Struggling Readers: Why Band-aids Don’t Stick and Worksheets Don’t work by Lori Jamison Rog

JOT SPOTS are points in a text that interest, intrigue, confuse, enlighten, annoy or otherwise capture a reader’s attention. Readers use sticky notes to flag places of interest during reading for discussion with others after reading.

Your students may grumble, but using sticky notes to track thinking really does help them interact with and make meaning from a text.  Sticky note reading helps build readers who are active participants in the reading process.

Some tips for teaching students to track jot spots in their reading:

  • Teach the process. Model and think aloud as you show students how you tab jot spots and your reasons for them.
  • Introduce a few different jot spots at a time, gradually increasing your students’ repertoire of ways to annotate their reading.
  • Provide opportunities for guided practice with read-alouds or shared reading. Pause regularly to invite students to share their thinking with a partner.
  • Set parameters for how many jot spots students should tab – one or two per page will encourage reflective reading without interfering with the gist of the text.
  • After reading, allow time for students to discuss their jot spots with partners.
  • If you need some kind of product for evaluation/assessment, have students select 4 or 5 of their sticky notes, record the page on which they were tabbed and affix them to a sheet of paper, along with an explanation for the readers’ thinking.

Download a printable article with more details.


  1. A point where you paused reading for any reason
  2. A place you want/need to reread for any reason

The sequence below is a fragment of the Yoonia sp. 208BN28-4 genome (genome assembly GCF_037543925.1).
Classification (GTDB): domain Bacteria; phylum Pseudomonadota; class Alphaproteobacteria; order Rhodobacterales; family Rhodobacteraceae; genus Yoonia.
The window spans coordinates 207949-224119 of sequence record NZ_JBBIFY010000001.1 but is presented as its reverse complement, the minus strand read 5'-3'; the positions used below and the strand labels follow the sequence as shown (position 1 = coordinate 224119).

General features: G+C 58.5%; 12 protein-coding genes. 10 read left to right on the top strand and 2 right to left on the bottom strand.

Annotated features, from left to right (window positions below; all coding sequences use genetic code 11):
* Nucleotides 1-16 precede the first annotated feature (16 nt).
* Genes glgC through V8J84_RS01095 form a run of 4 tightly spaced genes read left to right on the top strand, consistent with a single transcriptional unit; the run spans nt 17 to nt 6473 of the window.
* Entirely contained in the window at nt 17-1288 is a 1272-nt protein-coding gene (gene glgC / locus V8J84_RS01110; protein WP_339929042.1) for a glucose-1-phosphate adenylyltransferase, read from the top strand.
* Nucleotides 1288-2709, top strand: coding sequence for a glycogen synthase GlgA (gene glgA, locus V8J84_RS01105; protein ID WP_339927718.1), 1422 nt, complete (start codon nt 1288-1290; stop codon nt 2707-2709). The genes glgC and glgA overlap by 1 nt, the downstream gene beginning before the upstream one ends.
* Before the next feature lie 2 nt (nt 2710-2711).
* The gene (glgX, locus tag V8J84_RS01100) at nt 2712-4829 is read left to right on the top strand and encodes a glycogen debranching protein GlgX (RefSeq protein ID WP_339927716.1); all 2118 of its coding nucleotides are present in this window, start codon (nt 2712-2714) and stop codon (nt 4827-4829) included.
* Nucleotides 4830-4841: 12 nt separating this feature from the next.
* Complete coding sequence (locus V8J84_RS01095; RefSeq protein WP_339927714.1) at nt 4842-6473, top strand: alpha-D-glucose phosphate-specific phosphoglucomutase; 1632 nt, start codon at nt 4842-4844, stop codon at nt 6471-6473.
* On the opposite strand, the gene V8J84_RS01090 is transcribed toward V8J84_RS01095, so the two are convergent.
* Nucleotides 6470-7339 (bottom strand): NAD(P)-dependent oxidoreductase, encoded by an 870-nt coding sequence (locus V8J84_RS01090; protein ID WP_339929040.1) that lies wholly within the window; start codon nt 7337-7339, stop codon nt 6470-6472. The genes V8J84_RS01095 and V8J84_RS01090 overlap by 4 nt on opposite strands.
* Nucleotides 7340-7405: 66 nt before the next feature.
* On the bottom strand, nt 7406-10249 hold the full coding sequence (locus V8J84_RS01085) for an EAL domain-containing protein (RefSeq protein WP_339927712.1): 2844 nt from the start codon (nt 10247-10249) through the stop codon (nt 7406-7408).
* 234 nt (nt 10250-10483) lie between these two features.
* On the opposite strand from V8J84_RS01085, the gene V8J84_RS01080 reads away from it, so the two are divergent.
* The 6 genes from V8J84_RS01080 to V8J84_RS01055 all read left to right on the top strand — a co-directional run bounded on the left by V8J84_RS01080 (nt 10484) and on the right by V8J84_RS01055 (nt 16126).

3. A connection to your own personal experience
  4. A connection to something else you’ve read
  5. Something you agree or disagree with
  6. Something you don’t like
  7. Something you don’t understand
  8. Something important – a key idea
  9. A place where you had to draw an inference
  10. An interesting word or phrase
  11. A place you wondered something
  12. A clue or other explanation of a tricky word or idea
  13. Aha! A point at which your thinking changed
  14. A point at which you made a prediction
  15. A point at which your prediction was confirmed or changed
  16. A point at which you learned something about a character
  17. A point at which you got a visual or other sensory image
  18. Some particularly vivid description
  19. Some dull writing or unnecessary description
  20. Can we talk?  A point you’d like to discuss with others later

Be prepared to discuss your jot spots after reading and explain to others why you marked a passage as you did.

Contact Us

We are happy to answer your questions. Send us a message and we will get back to as soon as we can! Feel free to include your phone number.

Not readable? Change text. captcha txt